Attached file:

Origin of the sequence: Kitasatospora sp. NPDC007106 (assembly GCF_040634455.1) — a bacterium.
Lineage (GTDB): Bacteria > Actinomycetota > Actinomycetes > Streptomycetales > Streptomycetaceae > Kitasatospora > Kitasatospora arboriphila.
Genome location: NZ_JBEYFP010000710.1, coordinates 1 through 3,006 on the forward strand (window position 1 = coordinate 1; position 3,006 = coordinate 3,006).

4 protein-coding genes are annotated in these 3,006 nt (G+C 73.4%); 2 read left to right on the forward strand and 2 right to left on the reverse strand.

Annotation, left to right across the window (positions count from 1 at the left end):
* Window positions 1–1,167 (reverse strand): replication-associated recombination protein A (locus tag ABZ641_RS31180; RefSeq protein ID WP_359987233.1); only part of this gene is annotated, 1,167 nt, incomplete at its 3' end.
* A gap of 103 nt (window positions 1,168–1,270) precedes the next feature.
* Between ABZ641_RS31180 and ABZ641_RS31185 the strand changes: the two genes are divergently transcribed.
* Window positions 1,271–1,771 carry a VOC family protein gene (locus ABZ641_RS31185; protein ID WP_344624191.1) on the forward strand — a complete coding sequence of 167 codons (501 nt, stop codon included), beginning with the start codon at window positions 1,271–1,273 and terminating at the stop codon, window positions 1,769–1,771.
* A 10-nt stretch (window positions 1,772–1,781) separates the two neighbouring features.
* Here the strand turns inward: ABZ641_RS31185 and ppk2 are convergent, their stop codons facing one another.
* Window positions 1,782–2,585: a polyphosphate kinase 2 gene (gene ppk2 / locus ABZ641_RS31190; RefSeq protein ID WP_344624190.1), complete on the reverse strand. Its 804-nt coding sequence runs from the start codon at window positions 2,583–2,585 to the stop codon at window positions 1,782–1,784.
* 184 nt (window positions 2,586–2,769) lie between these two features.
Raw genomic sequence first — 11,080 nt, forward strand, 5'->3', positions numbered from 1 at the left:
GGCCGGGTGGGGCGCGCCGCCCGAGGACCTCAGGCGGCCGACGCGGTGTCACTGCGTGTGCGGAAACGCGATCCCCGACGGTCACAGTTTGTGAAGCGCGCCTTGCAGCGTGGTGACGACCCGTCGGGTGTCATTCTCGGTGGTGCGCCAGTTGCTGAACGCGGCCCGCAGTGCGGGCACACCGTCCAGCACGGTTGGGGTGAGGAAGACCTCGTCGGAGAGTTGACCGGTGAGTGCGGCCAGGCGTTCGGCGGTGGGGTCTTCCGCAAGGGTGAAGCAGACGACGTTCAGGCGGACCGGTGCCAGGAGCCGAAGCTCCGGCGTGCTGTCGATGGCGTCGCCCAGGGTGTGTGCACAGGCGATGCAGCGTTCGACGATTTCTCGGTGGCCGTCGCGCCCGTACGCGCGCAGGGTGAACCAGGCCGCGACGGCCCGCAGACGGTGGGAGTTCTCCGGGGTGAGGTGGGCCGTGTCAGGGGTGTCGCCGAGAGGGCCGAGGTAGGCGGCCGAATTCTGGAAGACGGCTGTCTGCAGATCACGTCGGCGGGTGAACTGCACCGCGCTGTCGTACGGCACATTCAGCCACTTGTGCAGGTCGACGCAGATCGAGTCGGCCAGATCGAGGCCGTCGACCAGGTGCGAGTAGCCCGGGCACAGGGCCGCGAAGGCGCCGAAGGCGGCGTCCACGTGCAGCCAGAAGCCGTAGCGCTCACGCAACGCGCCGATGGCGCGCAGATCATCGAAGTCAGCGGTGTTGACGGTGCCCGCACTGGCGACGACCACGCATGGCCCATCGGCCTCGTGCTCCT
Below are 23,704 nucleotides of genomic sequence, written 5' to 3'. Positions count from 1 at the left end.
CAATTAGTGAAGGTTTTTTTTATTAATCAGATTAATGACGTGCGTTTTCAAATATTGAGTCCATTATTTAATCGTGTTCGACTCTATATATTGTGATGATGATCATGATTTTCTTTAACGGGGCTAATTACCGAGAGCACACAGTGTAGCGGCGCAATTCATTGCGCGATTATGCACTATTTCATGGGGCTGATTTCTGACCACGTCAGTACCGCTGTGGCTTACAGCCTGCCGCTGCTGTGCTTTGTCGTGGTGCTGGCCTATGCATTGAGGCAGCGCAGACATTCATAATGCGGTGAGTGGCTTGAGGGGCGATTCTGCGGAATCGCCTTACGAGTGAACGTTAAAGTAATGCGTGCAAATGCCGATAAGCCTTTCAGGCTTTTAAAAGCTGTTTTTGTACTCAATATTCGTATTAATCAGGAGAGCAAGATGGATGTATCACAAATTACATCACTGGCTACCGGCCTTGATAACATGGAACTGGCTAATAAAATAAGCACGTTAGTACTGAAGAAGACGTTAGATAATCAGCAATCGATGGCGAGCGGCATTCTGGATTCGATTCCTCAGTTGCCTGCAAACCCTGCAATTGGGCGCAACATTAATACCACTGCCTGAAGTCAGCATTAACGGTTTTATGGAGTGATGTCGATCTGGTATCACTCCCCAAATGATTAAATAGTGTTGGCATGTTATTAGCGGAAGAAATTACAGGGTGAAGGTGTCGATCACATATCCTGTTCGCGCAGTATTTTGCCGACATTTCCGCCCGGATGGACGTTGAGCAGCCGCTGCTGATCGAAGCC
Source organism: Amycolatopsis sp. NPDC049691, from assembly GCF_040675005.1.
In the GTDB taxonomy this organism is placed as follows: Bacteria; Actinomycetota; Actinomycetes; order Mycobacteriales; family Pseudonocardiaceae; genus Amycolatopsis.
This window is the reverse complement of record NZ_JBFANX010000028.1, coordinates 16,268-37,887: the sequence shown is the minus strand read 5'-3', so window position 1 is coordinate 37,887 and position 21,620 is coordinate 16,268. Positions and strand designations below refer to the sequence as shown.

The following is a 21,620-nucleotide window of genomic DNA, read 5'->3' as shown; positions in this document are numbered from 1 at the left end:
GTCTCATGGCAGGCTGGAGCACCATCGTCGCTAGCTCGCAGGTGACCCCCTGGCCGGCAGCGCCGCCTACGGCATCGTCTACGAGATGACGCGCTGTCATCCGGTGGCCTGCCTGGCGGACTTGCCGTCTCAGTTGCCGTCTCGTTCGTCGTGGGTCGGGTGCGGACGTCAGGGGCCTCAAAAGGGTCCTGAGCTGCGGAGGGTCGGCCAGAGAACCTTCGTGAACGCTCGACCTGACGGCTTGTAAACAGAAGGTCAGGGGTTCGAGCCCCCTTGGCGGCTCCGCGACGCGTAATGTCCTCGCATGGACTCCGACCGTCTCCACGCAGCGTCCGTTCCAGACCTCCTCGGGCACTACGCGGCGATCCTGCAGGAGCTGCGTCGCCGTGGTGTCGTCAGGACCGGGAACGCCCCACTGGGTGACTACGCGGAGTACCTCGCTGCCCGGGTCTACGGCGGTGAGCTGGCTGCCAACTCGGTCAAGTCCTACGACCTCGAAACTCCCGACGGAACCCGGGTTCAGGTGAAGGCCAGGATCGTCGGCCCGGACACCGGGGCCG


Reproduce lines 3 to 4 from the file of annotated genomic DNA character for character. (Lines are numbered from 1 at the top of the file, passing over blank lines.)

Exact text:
Genome location: NZ_JBEYFP010000710.1, coordinates 1 through 3,006 on the forward strand (window position 1 = coordinate 1; position 3,006 = coordinate 3,006).

4 protein-coding genes are annotated in these 3,006 nt (G+C 73.4%); 2 read left to right on the forward strand and 2 right to left on the reverse strand.